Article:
In order to detect mitochondria-generated superoxide, a new analog of HE bearing a positively-charged triphenylphosphonium moiety (Mito-HE or also MitoSOX ™ Red, Fig. 1) that accumulated in mitochondria was synthesized . This mitochondria-targeted probe was shown to react with superoxide forming a hydroxylated mito-ethidium cation, similar to that formed from the HE/superoxide reaction . Other pathways of hydroethidine oxidation also exist. Benov et al. suggested that HE can be oxidized by cyt c3+ via a free radical mechanism to form a dimeric product . Moreover, recent research suggests that mitochondrial cytochromes could also oxidize HE to a dimeric product . The probe (MitoSOX ™ Red) is being used in the detection and quantitation of mitochondria-generated superoxide [9-11]. As mitochondria are enriched with cyt c3+ (0.1 to 5 mM) [12,13] within the intermembrane compartment, we decided to investigate this reaction in detail. In this study, we report the detection and characterization of several homo- and heterodimeric products along with E+ and Mito-E+ that are formed from the reaction between cyt c3+ and HE or Mito-HE. These findings further render the use of confocal and fluorescence microscopy technique for intracellular superoxide measurements, ambiguous and misleading.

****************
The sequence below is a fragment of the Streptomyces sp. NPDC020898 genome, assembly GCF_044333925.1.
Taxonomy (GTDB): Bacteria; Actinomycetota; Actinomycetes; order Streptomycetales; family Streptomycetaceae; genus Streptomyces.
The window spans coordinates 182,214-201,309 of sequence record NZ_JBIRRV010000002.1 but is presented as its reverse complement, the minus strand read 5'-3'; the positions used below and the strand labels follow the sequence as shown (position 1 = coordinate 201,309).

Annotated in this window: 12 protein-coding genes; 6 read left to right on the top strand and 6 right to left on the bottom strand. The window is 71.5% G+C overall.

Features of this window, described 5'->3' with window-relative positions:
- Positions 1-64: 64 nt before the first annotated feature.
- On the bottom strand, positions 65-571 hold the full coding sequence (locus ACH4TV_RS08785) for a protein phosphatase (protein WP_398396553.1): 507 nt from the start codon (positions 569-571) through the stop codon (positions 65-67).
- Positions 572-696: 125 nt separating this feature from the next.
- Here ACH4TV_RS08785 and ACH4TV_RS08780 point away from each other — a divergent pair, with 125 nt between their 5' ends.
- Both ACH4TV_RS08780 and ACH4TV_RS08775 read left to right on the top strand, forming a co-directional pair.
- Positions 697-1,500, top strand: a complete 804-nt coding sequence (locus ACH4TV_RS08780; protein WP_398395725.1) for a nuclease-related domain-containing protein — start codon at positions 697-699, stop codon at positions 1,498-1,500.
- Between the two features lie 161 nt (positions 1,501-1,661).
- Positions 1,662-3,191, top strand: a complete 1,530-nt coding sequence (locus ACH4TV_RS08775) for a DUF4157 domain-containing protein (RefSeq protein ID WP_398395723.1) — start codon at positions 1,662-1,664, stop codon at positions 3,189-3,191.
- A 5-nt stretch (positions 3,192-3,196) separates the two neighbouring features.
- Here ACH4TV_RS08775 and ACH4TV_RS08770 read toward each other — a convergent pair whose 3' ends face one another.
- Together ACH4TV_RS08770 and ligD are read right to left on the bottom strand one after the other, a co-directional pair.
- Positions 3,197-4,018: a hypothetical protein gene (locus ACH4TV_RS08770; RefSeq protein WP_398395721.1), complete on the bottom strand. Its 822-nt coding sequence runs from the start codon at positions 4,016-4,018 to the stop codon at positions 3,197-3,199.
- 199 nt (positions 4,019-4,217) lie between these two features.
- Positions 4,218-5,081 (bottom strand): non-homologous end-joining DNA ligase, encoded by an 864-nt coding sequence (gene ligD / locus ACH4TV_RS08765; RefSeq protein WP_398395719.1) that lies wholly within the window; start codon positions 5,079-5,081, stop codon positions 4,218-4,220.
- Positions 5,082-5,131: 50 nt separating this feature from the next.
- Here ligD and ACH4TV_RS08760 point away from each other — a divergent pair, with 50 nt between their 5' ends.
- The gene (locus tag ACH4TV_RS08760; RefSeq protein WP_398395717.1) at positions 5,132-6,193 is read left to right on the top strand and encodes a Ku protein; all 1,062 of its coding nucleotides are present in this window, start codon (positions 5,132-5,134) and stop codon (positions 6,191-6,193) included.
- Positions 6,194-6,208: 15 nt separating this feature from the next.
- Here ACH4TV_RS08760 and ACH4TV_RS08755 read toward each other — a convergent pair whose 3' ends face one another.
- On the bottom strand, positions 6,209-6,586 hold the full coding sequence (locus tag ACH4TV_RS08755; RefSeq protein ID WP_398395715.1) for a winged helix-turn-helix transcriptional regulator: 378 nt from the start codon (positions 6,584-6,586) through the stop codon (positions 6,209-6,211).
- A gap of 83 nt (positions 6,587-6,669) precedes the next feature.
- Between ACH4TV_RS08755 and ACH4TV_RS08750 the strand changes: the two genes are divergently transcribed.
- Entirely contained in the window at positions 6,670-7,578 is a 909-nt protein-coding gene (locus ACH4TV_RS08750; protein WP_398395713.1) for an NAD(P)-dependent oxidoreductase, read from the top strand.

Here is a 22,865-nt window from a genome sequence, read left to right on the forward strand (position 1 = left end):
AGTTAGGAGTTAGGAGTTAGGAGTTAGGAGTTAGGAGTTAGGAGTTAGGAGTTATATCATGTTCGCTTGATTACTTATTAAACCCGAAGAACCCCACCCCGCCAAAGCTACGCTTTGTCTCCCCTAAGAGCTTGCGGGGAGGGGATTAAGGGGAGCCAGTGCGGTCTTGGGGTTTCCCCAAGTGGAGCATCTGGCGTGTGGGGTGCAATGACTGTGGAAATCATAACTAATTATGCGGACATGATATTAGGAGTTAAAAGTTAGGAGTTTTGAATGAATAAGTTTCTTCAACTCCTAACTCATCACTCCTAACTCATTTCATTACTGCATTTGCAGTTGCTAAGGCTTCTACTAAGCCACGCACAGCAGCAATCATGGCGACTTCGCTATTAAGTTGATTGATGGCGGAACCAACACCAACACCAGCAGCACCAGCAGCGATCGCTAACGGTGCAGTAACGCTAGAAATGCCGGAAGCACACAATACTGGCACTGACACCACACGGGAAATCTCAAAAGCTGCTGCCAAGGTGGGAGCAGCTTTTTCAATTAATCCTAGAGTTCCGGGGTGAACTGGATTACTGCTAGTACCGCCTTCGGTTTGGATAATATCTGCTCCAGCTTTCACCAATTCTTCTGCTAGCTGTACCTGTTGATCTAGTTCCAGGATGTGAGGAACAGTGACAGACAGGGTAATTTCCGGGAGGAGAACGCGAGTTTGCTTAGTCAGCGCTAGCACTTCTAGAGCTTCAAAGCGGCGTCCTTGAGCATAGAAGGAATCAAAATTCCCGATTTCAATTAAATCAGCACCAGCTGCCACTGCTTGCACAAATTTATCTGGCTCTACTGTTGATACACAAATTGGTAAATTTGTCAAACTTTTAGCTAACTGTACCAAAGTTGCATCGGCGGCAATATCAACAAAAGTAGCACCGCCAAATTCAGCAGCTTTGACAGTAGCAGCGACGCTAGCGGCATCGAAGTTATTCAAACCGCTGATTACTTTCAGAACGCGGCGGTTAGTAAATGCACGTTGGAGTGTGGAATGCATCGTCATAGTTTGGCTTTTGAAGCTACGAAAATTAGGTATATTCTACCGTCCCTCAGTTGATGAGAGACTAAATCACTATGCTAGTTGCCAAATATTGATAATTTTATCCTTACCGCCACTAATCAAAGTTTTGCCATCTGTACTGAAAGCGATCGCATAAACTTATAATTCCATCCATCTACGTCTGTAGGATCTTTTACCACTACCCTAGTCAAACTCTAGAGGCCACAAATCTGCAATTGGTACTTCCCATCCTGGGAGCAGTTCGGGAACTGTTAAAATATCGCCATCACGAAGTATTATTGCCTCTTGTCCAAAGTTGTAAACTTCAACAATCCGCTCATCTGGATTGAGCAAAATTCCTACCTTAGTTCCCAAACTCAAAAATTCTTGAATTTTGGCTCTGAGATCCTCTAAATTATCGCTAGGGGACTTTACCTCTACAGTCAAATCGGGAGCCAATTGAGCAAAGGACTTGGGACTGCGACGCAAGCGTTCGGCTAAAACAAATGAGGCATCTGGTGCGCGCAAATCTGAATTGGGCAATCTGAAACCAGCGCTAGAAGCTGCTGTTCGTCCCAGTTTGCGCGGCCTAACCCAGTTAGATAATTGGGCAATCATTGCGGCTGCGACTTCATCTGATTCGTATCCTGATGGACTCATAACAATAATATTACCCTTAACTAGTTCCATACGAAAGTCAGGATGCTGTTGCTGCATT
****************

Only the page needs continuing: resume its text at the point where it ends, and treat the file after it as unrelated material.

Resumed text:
HE (hydroethidine or dihydroethidium), E+ (ethidium bromide) and Mito-HE (MitoSOX™ Red) were from Molecular Probes. Xanthine oxidase from cow milk, superoxide dismutase from bovine erythrocytes and protease inhibitor cocktail were purchased from Roche Diagnostics Corporation. Catalase (beef liver) was from Boehringer Mannheim GmbH. Other reagents were from Sigma-Aldrich and were of the highest purity available. 2-OH-E+ was prepared as reported previously [6,14].